Beans, Beans...

I am a fifth-generation Texan, born and raised in San Antonio and I really love Mexican food. I love the Tex-Mex we have here, and I also love the authentic Mexican food in Mexico, but it doesn't always love me.

And so I often find myself making a wide variety of Mexican food at home. Chile rellenos, salsas, chalupas, fish tacos, homemade corn tortillas, guacamole, beans, Spanish rice using brown get the idea.

Although my first choice for beans is usually black beans, I decided to make some pinto beans a few weeks ago and they were, as my husband said, "The best beans I've ever had."

With Thanksgiving just days away (knowing that I have quite a bit of cooking ahead of me), I decided to make it easy on myself and throw on another pot of pinto beans yesterday. Since I was making beans, David decided to make some elk chili for himself (see photo below), as a chef friend had given him a bunch of elk. It was a perfect combination, particularly for a chilly night.

So what's my secret to making great pintos? Frying up a few slices of applewood smoked bacon starts everything off right and gives the beans just the right smokey-flavor, and then sauteing the vegetables in the bacon grease makes it even better.

This morning we bought a few homemade corn tortillas from a taqueria nearby and I made some refried beans. I just tossed two cups of beans and some of the broth in a saute pan and let the beans cook over medium high heat, bringing it to a boil. Lowering the heat, I used a potato masher to mash the beans and then let the juice cook down for about 15 minutes, creating thick, yummy refried beans, without the lard.

For me, it's a matter of creating what I like to eat, but in a healthful way and cooking at home is best way. Hopefully, you'll love these beans as much as we do.

Happy Thanksgiving to you and your family and buen provecho!

World's Best Pinto Beans
From the kitchen of The Cowgirl Gourmet

Print Recipe

1 lb. pinto beans, organic if possible
3 slices applewood smoked bacon, chopped (which you can find at the Central Market meat dept. or in the meat dept. of your favorite gourmet grocer)
1 yellow onion, chopped
1 bell pepper, yellow or red, chopped
1 tomato, chopped
3 cloves of garlic, chopped
1 jalapeno or 2 serrano peppers, seeded and ribs removed and diced
1 tsp salt, Kosher, for sauteeing vegetables
2 tsp.-1 Tablespoon salt, Kosher, or to taste, once the beans are done

Please carefully sort through the beans before soaking or quick boiling them to remove any rocks or debris.

You can either soak the beans overnight, which means you will cover them with water so the water covers the beans by about 2 inches and cover with a lid, or you can use the quick boil method, which is what I do. Cover the beans with water by 2 inches and bring them to a boil. Allow to boil for 2 minutes, cover the pot and remove from the heat. Let sit covered for 2 hours. Drain the beans, rinse them and set them aside.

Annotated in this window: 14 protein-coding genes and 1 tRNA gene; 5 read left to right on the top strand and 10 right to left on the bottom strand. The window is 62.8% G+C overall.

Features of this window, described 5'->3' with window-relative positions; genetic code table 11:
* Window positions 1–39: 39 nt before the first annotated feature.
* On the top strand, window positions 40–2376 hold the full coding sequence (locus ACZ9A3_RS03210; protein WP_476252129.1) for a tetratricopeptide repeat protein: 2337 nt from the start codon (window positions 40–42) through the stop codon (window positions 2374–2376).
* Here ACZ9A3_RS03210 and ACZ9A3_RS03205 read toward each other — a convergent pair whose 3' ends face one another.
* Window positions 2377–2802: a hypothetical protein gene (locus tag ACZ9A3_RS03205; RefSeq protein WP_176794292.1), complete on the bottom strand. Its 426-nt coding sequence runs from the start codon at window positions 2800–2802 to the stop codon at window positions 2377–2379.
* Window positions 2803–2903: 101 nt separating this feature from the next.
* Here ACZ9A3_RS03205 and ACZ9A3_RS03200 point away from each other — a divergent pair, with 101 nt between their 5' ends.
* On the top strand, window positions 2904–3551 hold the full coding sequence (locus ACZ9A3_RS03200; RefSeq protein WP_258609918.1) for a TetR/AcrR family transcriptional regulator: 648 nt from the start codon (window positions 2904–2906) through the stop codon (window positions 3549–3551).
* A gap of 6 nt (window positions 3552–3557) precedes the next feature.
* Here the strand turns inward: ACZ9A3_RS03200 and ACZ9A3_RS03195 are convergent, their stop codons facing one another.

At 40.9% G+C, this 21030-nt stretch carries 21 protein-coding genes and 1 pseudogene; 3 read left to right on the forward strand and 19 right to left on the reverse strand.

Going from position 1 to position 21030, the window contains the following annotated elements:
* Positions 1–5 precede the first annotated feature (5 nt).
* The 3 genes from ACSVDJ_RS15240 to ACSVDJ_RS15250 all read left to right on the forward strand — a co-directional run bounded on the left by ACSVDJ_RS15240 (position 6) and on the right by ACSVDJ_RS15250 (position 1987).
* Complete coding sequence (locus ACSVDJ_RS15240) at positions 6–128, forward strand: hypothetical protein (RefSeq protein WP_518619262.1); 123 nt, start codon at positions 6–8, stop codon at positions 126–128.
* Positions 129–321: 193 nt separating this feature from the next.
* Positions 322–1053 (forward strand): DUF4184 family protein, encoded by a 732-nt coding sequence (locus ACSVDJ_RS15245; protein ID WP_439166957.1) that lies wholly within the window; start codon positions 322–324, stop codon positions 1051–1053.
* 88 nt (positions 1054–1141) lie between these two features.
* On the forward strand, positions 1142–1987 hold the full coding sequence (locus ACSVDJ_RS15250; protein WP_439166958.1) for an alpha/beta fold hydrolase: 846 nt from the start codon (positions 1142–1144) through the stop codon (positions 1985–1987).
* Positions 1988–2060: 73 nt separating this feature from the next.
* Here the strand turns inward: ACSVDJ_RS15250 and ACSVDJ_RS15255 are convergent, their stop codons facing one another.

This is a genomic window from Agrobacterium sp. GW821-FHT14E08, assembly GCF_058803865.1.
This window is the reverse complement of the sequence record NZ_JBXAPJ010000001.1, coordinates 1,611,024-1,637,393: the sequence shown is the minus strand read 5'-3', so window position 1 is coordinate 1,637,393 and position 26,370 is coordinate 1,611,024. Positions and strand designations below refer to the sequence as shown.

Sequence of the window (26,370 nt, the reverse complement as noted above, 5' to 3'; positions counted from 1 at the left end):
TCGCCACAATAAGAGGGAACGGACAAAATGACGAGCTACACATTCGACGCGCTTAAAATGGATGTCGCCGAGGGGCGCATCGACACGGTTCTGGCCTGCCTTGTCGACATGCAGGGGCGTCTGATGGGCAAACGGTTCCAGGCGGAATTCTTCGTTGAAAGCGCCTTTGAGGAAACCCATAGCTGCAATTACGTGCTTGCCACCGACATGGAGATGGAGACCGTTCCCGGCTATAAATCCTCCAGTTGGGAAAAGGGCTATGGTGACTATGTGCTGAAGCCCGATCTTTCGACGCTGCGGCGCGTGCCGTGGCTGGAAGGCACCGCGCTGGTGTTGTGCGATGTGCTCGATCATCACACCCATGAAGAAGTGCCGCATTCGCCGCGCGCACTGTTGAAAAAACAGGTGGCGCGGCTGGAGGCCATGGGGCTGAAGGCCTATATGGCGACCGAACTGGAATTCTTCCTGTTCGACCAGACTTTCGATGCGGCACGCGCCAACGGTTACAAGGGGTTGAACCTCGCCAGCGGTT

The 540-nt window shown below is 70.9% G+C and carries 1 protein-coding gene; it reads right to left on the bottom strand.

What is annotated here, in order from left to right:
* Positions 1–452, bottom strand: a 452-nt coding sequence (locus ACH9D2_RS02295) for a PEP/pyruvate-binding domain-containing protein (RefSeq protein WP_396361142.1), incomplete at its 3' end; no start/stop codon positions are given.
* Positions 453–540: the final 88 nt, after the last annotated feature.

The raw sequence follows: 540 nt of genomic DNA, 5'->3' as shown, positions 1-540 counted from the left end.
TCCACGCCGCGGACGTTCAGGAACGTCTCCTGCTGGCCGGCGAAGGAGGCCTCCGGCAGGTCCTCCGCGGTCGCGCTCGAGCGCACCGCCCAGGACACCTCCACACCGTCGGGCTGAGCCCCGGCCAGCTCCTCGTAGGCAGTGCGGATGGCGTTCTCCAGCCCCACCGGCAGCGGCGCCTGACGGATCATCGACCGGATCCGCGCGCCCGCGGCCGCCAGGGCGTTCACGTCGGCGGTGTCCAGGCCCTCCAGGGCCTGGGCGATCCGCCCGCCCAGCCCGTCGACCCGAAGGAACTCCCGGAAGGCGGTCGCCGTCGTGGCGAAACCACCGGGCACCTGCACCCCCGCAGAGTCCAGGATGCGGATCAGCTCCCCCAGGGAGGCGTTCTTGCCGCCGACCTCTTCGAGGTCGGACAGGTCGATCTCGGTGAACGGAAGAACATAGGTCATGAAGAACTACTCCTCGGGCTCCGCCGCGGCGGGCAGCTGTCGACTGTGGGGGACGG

Using the same soup pot, turn the heat on medium to medium-high and get the pan nice and hot. Toss in the chopped bacon, lower the heat a touch and stir. Once the bacon is fried, remove it from the pot with a slotted spoon and set aside, leaving the bacon grease in the pot.

Over medium heat, add the chopped onion to the soup pot and stir so the bacon grease coats each piece of onion. Sprinkle 1/4 teaspoon salt over the onions and allow to cook for 3 minutes.

Add the chopped red or yellow pepper and coat so these too are coated with bacon grease. Sprinkle with 1/4 teaspoon salt and allow to cook 3 minutes. Add the chopped tomato, sprinkle with 1/4 teaspoon salt and stir to combine. Let cook for another 2 minutes. Add the chopped jalapeno or serranos and garlic and sprinkle the final 1/4 teaspoon salt. Stir to combine and let saute another 3 minutes. Add the cooked bacon back in to the mix and stir.

Add the beans, cover with water by 1-1/2 inches and bring to a boil over medium high heat. The amount of water you add determines the thickness of the broth, and I like it neither thick nor watery, but just be careful not to add too much, as you can add more but it's hard to remove water once it's in the pot. If you do need to add more water later on, be sure you add hot water.

Once the beans are boiling, turn the heat to medium and allow to simmer for approximately one-and-a-half hours to two hours (depending on how soft you like your beans), stirring occasionally. Once the beans are done to your liking, add salt. Start with 2 tsp., stir and taste. (I use 2 tsp. of salt, but you may need to add more.) If it needs more, add 1 tsp. of salt at a time.

Serve with a dollop of brown rice and a salad, a bowl of chili, some BBQ or a side of fresh corn bread would be great, too. Remember that the beans are going to meld overnight in the fridge and will be even better the next day.
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